Andree Hodge struggled for years to find out why her children struggled with their literacy.

“I thought I was going crazy,” she said.  

When Hodge finally discovered her children had dyslexia and started researching how to help them, she realized that most of the information she was finding came from the United States.

In 2019, she and a group of other mothers decided to start Decoding Dyslexia Alberta , a grassroots organization where they could share their newfound knowledge with an Alberta audience – a safe-haven for other families going through the same thing.

“We just felt that Alberta needed a movement,” said Hodge.

Part of that movement includes screening the documentary,The Truth About Reading by Nick Nanton, followed by a panel discussion with local experts, Jodi Nickel, Gabrielle Wilcox, and Eryn Coughlin at Mount Royal University. The event is being held at Ross Glen Hall, on Thursday, Oct. 5 from 6-9 p.m. 

A screening of The Truth About Reading will be shown at Ross Glen Hall on Thursday. PHOTO: Courtesy of Decoding Dyslexia Alberta

This film screening is not only open to those who struggle with dyslexia, but instead, is a chance to raise awareness about the condition to everyone. The event organizers want to knock the taboo and misinformation surrounding dyslexia. 

Dyslexia is widely misunderstood as the condition is caused by a phonological processing problem. Meaning, people affected by it have trouble not with seeing language, but with manipulating it.

Signs of the disability start to show as early as toddlers, when it becomes evident that they have trouble recognizing the alphabet and rhymes. 

“What we should be doing is preventing reading failure as a first step and you can intervene at a young age,” said Hodge. 

So, rather than seeing those who have dyslexia as defective, it’s important to understand that they just have a different way of processing words.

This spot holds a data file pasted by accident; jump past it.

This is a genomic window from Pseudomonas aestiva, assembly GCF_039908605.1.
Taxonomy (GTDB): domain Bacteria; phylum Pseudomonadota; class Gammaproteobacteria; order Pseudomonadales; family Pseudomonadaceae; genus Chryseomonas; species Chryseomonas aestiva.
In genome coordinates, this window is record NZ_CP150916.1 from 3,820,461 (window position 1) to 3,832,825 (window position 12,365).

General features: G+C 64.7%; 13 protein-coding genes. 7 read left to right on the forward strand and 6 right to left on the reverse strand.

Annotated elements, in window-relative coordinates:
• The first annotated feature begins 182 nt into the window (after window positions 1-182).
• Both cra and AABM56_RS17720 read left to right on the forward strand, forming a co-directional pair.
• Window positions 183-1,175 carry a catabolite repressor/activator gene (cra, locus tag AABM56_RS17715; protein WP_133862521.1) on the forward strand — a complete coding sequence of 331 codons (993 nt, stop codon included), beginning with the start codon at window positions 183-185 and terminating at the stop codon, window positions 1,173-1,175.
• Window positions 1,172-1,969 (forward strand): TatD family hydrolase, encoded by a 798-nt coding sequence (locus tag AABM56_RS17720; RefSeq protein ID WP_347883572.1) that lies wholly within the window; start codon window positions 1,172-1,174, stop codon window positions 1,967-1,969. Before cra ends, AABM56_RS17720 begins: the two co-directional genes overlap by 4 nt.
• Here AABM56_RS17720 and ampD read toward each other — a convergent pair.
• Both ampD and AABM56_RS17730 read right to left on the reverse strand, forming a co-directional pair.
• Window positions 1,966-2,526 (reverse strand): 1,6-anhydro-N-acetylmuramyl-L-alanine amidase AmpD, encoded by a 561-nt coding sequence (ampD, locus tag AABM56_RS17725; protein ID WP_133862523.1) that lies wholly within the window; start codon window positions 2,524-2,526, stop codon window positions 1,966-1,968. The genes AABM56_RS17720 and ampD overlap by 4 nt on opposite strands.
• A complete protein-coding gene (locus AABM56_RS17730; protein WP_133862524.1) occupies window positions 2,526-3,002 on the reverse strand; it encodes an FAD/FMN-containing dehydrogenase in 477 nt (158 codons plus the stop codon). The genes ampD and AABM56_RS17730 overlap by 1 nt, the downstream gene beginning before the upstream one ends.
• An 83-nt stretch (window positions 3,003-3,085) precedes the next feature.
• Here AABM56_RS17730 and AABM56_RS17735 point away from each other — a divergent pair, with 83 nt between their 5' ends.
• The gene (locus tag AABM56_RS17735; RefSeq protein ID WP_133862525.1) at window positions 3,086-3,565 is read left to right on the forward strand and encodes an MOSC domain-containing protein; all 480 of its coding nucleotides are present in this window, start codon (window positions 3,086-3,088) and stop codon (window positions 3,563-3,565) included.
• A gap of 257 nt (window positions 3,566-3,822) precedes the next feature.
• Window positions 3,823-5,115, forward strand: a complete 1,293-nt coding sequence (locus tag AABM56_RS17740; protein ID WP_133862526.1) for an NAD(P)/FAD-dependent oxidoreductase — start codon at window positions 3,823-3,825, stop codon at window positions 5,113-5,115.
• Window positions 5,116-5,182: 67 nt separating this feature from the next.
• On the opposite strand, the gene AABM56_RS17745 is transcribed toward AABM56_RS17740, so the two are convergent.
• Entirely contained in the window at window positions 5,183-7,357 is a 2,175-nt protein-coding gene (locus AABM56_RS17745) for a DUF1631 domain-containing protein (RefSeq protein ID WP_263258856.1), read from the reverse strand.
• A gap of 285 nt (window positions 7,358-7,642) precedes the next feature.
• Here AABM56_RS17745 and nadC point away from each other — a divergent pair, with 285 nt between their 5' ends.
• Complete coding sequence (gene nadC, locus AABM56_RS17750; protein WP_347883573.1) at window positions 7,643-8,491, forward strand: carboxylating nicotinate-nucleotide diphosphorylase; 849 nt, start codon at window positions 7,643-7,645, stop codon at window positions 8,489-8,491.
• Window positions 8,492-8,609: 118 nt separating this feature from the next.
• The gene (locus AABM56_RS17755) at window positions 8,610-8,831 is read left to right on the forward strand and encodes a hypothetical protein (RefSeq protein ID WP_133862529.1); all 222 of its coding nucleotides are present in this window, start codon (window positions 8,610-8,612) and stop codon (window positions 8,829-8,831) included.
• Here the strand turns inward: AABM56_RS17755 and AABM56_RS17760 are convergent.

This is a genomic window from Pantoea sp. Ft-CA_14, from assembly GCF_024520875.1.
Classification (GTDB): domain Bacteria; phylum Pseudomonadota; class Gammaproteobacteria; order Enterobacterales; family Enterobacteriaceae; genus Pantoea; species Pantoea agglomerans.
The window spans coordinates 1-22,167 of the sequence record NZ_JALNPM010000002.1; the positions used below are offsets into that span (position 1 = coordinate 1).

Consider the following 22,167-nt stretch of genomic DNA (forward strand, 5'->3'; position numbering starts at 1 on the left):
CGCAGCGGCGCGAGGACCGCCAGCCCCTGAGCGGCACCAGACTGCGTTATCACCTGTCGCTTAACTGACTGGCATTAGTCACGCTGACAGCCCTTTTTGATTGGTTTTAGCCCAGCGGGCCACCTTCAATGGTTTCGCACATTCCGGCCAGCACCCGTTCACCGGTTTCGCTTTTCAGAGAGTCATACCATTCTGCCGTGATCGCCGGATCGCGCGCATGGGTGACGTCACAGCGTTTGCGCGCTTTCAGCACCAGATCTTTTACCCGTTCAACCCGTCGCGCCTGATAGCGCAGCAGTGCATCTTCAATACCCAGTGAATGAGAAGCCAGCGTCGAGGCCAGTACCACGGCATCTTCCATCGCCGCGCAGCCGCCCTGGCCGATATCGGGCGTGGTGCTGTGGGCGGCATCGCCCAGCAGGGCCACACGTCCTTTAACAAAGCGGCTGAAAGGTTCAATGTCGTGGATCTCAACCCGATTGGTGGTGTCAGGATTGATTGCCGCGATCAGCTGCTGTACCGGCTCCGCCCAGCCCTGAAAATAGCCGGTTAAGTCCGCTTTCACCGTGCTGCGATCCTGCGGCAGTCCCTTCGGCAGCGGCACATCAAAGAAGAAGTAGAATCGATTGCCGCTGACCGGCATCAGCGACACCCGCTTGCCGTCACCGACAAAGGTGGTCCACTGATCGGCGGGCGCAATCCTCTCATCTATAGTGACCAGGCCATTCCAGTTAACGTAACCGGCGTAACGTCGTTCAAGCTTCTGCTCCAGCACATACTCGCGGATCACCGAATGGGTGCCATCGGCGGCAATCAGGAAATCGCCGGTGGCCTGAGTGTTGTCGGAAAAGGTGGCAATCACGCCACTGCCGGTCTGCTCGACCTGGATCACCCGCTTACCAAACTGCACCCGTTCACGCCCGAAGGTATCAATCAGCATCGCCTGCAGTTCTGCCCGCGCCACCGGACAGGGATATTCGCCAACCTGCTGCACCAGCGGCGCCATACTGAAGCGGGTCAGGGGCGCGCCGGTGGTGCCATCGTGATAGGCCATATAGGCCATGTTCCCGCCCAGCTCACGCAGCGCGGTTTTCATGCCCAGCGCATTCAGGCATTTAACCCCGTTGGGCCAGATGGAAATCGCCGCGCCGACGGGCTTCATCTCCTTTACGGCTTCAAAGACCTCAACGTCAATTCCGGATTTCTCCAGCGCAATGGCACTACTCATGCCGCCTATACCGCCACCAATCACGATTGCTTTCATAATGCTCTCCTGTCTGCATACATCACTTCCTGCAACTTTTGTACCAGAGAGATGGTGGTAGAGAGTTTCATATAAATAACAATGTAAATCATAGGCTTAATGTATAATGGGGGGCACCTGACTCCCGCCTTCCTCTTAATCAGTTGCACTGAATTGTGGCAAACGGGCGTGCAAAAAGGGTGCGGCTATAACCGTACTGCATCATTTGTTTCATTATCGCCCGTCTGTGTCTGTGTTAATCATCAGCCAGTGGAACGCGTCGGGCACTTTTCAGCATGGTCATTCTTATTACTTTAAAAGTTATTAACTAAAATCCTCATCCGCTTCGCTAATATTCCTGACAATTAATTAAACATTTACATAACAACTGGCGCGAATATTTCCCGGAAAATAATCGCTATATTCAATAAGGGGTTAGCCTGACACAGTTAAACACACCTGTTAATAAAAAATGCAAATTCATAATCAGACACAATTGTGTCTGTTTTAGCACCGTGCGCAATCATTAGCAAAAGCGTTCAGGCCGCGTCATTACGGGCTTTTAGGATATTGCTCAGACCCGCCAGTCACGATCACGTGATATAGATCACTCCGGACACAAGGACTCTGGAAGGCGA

And it turns out, dyslexia is a lot more common than most think – affecting approximately 20 per cent of the population and up to 90 per cent of those with learning disabilities. Yet, many go undiagnosed. 

Being dyslexic doesn’t mean being defective. PHOTO: Rob Hobson / Unsplash

“You know, the mental health issues that students are having right now, maybe if you can take illiteracy and the reading struggles off the table, we can focus more on what’s really behind that,” said Hodge.

Without the proper resources, this can put additional stress on students, which, in turn, may link to lower grades and self-esteem issues. 

Hodge and other members of her organization hope the next revision of the Alberta curriculum will improve with teaching educators how to teach those with dyslexia. 

“I still have educators coming to me asking, ‘What is dyslexia?’” Hodge said. 

Schools in Alberta are starting to adopt valuable resources such as MRU Reads, a tutoring framework that helps Bachelor of Education students learn how to teach foundational literacy skills to young, elementary students.

And Decoding Dyslexia’s president, Sarah Sarich has been instrumental in the policy-making process.

“She communicates passionately with government representatives about structural literacy and evidence-based reading instruction, has written a letter in full support of the new curriculum and has published in the Edmonton Journal. She’s met with the former education minister just to demonstrate that we are legit, and we are fully in support,” said Hodge.

Sarich resides in Edmonton, giving her closer connections to members of parliament and has been successful in her letter-writing.

“I think DDA really pushes parents to hear your child’s voice. Don’t hesitate to advocate for your children. I think the teachers need to hear it. The principals need to hear it,” said Hodge.

What started off as a small group of moms looking out for their children, is now a growing collective striving to make a difference in the community. 

“You’re not alone in this chapter in your life as a student.” 

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